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What makes a beer American?

United States Brewing Company, Chicago

Well, she was an American girl
Raised on promises
She couldn’t help thinkin’
That there was a little more to life somewhere else

                - From American Girl by Tom Petty

We come on the ship they call the Mayflower
We come on the ship that sailed the moon
We come in the age’s most uncertain hour
and sing an American tune
But it’s all right, it’s all right

                - From American Tune by Paul Simon

A couple of days ago, Stephen Beaumont spotted a few kids on his lawn and wandered outside, holding a goblet hand blown in Belgium. He chased those rascals off, yelling: “It’s NOT Belgian or Even Belgian-Style. It’s NOT Belgian or Even Belgian-Style. It’s NOT Belgian or Even Belgian-Style.” He then proceeded to quote something he wrote on Facebook.

After my personal déjà vu moment passed (on Sunday I sent this text message to a homebrewer, “You mean an American beer fermented with a Belgian-sourced yeast.”) I got to thinking about how much sense it would be to replace Belgian and Belgium in this sentence:

“Belgian beer is beer that is brewed and fermented in Belgium. Period.”

German beer is beer that is brewed and fermented in Germany. Period.
American beer is beer that is brewed and fermented in America. Period.
Kansas City beer is beer that is brewed and fermented in Kansas City. Period.

That does not leave me feeling satisfied. Just to be clear, I’m not arguing that Mr. Beaumont was wrong. I would have chased those rowdy kids off my lawn, too. But I’m left thinking there’s more to what makes a beer Belgian or Polish or Floridian than if it qualifies for a passport by birthright.

Certainly what it means to be an American beer these days.

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‘It’s at the centre of everything’

MONDAY BEER LINKS, MUSING 08.18.14

Anglers Rest pub sign

The villagers who bought their beloved local pub to save it from closure. Reading this story might make you feel as good as you will all week, no matter how great your week is. (No, really, I hope you have a wonderful week.)

“It’s much more than a pub, it’s the hub of our village,” says John Soady, who is one of the Anglers Rest’s new board of directors.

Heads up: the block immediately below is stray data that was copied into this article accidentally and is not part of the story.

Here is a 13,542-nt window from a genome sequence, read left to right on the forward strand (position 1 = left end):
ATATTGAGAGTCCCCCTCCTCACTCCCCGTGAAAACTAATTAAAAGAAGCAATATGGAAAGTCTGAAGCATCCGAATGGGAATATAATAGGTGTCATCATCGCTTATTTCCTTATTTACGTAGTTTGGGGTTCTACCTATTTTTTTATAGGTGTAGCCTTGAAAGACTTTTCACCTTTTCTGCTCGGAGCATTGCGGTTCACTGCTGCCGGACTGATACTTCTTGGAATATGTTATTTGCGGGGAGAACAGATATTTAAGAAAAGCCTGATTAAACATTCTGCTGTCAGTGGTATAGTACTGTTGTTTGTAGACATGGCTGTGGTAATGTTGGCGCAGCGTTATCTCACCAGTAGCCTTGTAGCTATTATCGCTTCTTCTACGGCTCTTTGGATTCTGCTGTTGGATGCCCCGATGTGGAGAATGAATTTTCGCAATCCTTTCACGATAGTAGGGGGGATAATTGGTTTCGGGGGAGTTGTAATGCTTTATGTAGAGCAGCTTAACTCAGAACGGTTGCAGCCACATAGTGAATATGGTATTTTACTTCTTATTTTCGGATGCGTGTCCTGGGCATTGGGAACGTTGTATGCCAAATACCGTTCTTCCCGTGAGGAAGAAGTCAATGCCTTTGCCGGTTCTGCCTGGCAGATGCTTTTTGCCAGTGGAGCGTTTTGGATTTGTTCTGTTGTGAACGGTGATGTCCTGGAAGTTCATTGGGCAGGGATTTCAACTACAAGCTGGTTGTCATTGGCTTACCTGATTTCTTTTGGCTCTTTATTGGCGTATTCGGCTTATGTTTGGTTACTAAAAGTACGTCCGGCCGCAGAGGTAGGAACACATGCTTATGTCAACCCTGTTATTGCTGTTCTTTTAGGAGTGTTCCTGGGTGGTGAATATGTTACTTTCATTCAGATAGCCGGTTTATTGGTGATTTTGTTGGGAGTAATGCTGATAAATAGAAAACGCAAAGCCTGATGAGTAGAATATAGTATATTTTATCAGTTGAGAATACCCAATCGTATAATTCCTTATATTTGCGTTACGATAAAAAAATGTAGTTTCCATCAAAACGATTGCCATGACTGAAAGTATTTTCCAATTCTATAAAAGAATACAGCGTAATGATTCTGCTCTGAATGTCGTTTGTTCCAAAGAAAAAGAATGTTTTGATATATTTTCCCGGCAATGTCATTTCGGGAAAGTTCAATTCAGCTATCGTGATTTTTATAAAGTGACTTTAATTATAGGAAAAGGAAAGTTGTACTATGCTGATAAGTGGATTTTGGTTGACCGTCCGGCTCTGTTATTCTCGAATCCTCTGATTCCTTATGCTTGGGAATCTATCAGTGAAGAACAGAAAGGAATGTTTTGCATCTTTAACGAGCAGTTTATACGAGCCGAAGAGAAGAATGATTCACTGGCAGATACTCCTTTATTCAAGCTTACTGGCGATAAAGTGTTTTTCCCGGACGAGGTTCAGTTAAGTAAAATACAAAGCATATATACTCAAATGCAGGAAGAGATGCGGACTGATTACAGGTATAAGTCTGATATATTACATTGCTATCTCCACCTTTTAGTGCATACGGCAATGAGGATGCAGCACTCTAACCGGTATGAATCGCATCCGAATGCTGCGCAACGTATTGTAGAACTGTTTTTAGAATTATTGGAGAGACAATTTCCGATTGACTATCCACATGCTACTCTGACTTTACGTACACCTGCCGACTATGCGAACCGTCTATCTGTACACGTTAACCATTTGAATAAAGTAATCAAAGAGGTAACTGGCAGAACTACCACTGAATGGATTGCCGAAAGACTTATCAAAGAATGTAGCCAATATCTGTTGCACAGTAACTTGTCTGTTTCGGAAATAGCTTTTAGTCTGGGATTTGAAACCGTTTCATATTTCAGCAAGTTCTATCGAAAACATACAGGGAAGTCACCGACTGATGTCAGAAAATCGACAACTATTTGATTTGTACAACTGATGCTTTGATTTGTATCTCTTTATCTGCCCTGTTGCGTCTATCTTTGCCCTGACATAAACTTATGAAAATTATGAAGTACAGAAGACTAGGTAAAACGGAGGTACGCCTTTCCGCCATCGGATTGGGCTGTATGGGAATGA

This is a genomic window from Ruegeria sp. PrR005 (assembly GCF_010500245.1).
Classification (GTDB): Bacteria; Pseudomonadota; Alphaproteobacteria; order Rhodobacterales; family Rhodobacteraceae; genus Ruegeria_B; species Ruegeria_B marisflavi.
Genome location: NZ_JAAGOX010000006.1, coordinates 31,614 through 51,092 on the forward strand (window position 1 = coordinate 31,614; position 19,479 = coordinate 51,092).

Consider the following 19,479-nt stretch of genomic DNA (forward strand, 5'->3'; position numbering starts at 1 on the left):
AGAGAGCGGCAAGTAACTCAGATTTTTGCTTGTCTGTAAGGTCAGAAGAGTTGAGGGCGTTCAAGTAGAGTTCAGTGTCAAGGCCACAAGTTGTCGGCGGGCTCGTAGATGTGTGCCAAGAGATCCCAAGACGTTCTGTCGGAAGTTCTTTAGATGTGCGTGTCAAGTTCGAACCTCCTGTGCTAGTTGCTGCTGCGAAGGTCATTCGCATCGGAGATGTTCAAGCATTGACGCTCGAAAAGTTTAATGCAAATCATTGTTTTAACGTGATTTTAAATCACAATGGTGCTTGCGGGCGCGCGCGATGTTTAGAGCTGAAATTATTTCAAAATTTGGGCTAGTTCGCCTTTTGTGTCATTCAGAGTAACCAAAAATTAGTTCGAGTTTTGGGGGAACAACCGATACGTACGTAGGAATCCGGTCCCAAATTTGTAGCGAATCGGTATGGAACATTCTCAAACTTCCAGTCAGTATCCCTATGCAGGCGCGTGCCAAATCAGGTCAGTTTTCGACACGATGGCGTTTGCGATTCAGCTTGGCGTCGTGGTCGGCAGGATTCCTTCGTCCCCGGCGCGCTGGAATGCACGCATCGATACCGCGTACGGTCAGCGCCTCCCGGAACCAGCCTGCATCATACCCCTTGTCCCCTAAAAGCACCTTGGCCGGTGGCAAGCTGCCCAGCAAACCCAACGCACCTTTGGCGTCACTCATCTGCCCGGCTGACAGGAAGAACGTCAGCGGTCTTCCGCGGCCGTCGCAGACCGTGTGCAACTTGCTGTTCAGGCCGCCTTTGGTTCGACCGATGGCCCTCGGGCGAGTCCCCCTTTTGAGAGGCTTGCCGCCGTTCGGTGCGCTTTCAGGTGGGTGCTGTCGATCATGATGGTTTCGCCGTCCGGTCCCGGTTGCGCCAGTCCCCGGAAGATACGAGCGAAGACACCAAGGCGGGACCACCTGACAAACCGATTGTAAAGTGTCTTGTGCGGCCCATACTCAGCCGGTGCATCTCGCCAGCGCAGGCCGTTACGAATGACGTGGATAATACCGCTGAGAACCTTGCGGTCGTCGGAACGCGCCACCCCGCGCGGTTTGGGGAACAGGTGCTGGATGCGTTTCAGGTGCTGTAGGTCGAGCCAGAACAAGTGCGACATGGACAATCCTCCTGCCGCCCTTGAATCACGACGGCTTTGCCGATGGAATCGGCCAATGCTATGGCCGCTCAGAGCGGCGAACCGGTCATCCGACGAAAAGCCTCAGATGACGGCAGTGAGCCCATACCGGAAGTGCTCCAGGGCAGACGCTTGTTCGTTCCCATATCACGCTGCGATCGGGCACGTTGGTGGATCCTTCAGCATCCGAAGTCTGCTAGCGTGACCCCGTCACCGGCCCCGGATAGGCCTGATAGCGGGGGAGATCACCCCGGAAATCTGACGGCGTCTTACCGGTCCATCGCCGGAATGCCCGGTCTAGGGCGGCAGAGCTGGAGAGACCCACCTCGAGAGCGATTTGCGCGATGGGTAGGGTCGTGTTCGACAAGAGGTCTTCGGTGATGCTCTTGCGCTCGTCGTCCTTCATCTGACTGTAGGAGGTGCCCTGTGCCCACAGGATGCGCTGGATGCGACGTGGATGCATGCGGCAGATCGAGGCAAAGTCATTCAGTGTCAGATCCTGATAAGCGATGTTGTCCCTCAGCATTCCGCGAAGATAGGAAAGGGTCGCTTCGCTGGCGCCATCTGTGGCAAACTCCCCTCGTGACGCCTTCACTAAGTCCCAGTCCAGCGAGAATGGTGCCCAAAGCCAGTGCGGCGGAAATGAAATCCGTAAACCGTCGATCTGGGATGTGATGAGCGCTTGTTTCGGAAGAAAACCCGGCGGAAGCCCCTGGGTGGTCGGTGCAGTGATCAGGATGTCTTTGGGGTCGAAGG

“It’s at the centre of everything, for families with young children right up to older people in their 80s. It’s an informal atmosphere where people meet and talk rather than just being nameless faces.”

[Via the Mirror]

Why the Micropub Association should be furious with Camra. Perhaps more about the British pub than you think you need to know, but there’s a reason the post has drawn 30 comments (maybe more by now).
[Via Martyn Cornell's Zythophile]

Craft beer: Tastes great, fewer taxes. About those tax deals cities, counties and states across the country are handing out to either get, or stay, in the brewing game … are they really such a great idea?
[Via Politico]

Meet the Tuppers, D.C.’s Original Beer Geeks. This story is part of the Washington City Paper’s Beer Issue. I pointed to another storty one Twitter last week, the monstrously long, “What Matters More: The Quest for New Beer, or the Beer?” Worth your time, but you need to set aside a little. An interesting pair, the second about the endless search for “whales” and the first about the search for something else.
[Via Washington City Paper]

How Much is Too Much? This must be the topic on everybody’s lips, because it keeps coming up. I understand that it’s inside baseball and it has been talked to death, but this commentary from Harry Schuhmacher includes original thinking.
[Via Beer Business Daily]

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Pabst IPA: Welcome to 2014

Ballantine IPAOK, officially, we’re talking about the return of Ballatine India Pale Ale. But Pabst owns the brand and here’s a key quote from Pabst brewmaster Greg Deuhs: “We are hoping that the current (Pabst Blue Ribbon) consumers will embrace the Ballantine IPA.” So I think there’s merit in the headline.

In any event, very good news, given that now perhaps more people will give this underappreciated India Pale Ale style a try.

News so big it warranted a story in USA TODAY with this headline: “Going hipster, Pabst resurrecting Ballantine IPA.”

Enough silliness. Ballantine India Pale Ale has an important place in American brewing history. Mitch Steele provides the details in IPA: Brewing Techniques, Recipes and the Evolution of India Pale Ale. A press release announcing the revival indicates the new version will be 7.2% alcohol and contain 70 IBU. That’s pretty close to what it was right after Prohibition (7.2%, 60 IBU) and unlike what it was by the 1970s (6.7%, 45 IBU, less as the decade went on).

Also in the press release, Beuhs says: “I began this project with a simple question: How would Peter Ballantine make his beer today? There wasn’t a ‘secret formula’ in anyone’s basement we could copy, so I conducted extensive research looking for any and all mentions of Ballantine India Pale Ale, from the ale’s processing parameters, aroma and color, alcohol and bitterness specifications. Many brewers and craft beer drinkers would be impressed that the Ballantine India Pale Ale of the 1950s and ’60s would rival any craft IPA brewed today.”

He brewed more than two dozen five-gallon test batches at home.

“Unlike recreating a lost brew from long ago, I had the advantage of actually being able to speak with people who drank Ballantine back in the day,” he said for the press release. “Their feedback was crucial to ensuring that the hoppy, complex flavor that was revered for over a hundred years was front and center in my recipe.”

The new version is made with eight different hop varieties, although it isn’t clear what they are. After Prohibition the brewers distilled the oils from Bullion hops at the brewery and added them to storage tanks, its aroma making it as unique among American beers as its alcoholic strength and bitterness. Later, they ran Bullion, Brewer’s Gold or American Yakima through a hammer mill before dry hopping, grinding them to “a consistency that was a cross between corn flakes and sawdust.”